The Animal That’s Still Fit For Vick

Every coach will tell you that he was the founding father of the Wildcat, and they will also tell you that Michael Vick is the posterchild to run it.

Every coach will tell you that he was the founding father of the Wildcat, and they will also tell you that Michael Vick is the posterchild to run it.

One our most respected modern day philosophers, Dr. Cornell West, once wrote:

“To prophesy is not to predict an outcome but rather identify concrete evils.”

The quote could apply to the state of San Francisco 49ers offense for 2009, as the word “evil” could be interpreted as weak, tame, boring, and ultimately, too predictable.

Then there’s the possibility of obtaining a necessary evil. Though we don’t know if he has completely exorcised his dark side yet, we do know he has paid his debt to society.

Michael Vick can give more color to an offense than a Monet portrait. Head coach Mike Singletary never ruled out the prospect of picking up Vick, the best football player the construction industry has to offer.

There are 32 teams in the NFL-at least 20 of which have more talent on offense than the 49ers-and one of them will eventually sign Vick.

You do want to get back to winning Super Bowls, don’t you? The 49ers can play the meat and potatoes/small ball card on offense all they want in 2009, but until they can find an electric threat, they will continue to be an average team.

Rebuilding is for construction workers.

San Francisco is the right town for Vick to start over in (more on that later), and the wildcat offense was designed for a preeminent talent like the former No. 1 overall pick, to inject excitement into an offense.

Does Vick still have jaw-dropping talent?

Does Vick still have jaw-dropping talent?

Here are five plays that could potentially make the 49ers a top ten team in most pundit power rankings (with an emphasis on Vick, but feel free to insert QB Alex Smith into this formation with Arnaz Battle or Michael Robinson somewhere as well):

1. Wildcat dive

By faking the sweep to the slot-man (Rickey Williams) who is already in motion, this was the play that Ronnie Brown wrote history with against in New England early last season. The 49ers could put Vick either behind the center, or in the slot, where Frank Gore could take the snap.

2. Wildcat sweep

The only difference between this and the Wildcat dive, of course, is that the motion man would take the handoff, the left guard pulls as the lead blocker, the tight end seals the edge, and a potential exclamation point afterwards.

3. Wildcat play-action

Fake the sweep to the motion man, read your coverage, and possibly Vernon Davis has snuck past the linebackers and in-between the safeties for a nice gain. If a safety bites, with Davis’s speed, you could be looking at six.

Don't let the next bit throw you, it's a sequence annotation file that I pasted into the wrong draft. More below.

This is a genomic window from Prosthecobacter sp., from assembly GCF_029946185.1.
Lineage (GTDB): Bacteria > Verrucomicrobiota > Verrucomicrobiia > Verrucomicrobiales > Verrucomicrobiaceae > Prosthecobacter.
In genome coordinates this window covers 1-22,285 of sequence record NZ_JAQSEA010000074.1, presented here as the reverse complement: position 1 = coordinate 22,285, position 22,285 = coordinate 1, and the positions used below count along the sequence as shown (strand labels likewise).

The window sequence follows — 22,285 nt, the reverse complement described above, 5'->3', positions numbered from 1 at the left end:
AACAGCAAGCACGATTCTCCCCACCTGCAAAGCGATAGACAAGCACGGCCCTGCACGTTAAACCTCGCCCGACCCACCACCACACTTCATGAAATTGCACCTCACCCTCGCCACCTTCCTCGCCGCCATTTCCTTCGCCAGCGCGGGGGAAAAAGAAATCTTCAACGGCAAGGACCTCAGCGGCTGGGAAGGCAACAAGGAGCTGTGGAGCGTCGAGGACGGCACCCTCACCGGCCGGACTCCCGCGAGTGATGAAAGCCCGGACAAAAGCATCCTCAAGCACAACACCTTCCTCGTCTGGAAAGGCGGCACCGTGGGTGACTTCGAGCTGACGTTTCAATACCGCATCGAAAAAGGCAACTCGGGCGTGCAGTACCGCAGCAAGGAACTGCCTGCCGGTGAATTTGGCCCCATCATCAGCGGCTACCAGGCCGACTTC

4. Wildcat Counter

The underlying contingency with Michael Vick (besides the obvious) is whether or not his legs have anything left. Even if the 29-year-old is 90% of his old self, this could become his signature play. Because if the Wildcat is about deceiving the defense, than consider the Wildcat Counter a squared, double the cheese version. The man behind the center fakes the sweep to the motion man, jabs right, then commits to the left, where he could have a 2 on 1 with the tight end versus a linebacker or lineman.  When the defense is thinking, “Uh-oh”, this is where Vick is at his best.

5. “I formation,” half back dive

If Vick is not signed by the 49ers, this is a play that you will be get used to. New offensive coordinator Jimmy Raye prefers the traditional style of NFL offense. The I-formation, with a running back possessing a wide pallet of talents such as Frank Gore, is ideal for a team without potential weapons of mass destruction like the 49ers. Gore runs low, he’s slippery, he’s agile, he’s athletic, he has the necessary field vision and he has no problem running into contact. With a fullback leading the way, this is the kind of offense set that could give teams fits-just as long as the passing attack is holding up their end of the bargain.

If there’s one thing the 49ers already have an abundance of, its “gadget” players, or the necessary personnel capable of both running and throwing. Alex Smith ran the Wildcat all the way to an undefeated season in college. Arnaz Battle ran the option as a quarterback at Notre Dame. Michael Robinson was a successful college quarterback at Penn St. Revolve the Wildcat gimmick around Frank Gore and/or potentially Michael Vick, and the 49ers offense would now have more ways to beat you than the average NFL team. Just imagine how wide open Vernon Davis could be, while linebackers have to deal with the improvisational phenomenon that Vick could be in this system.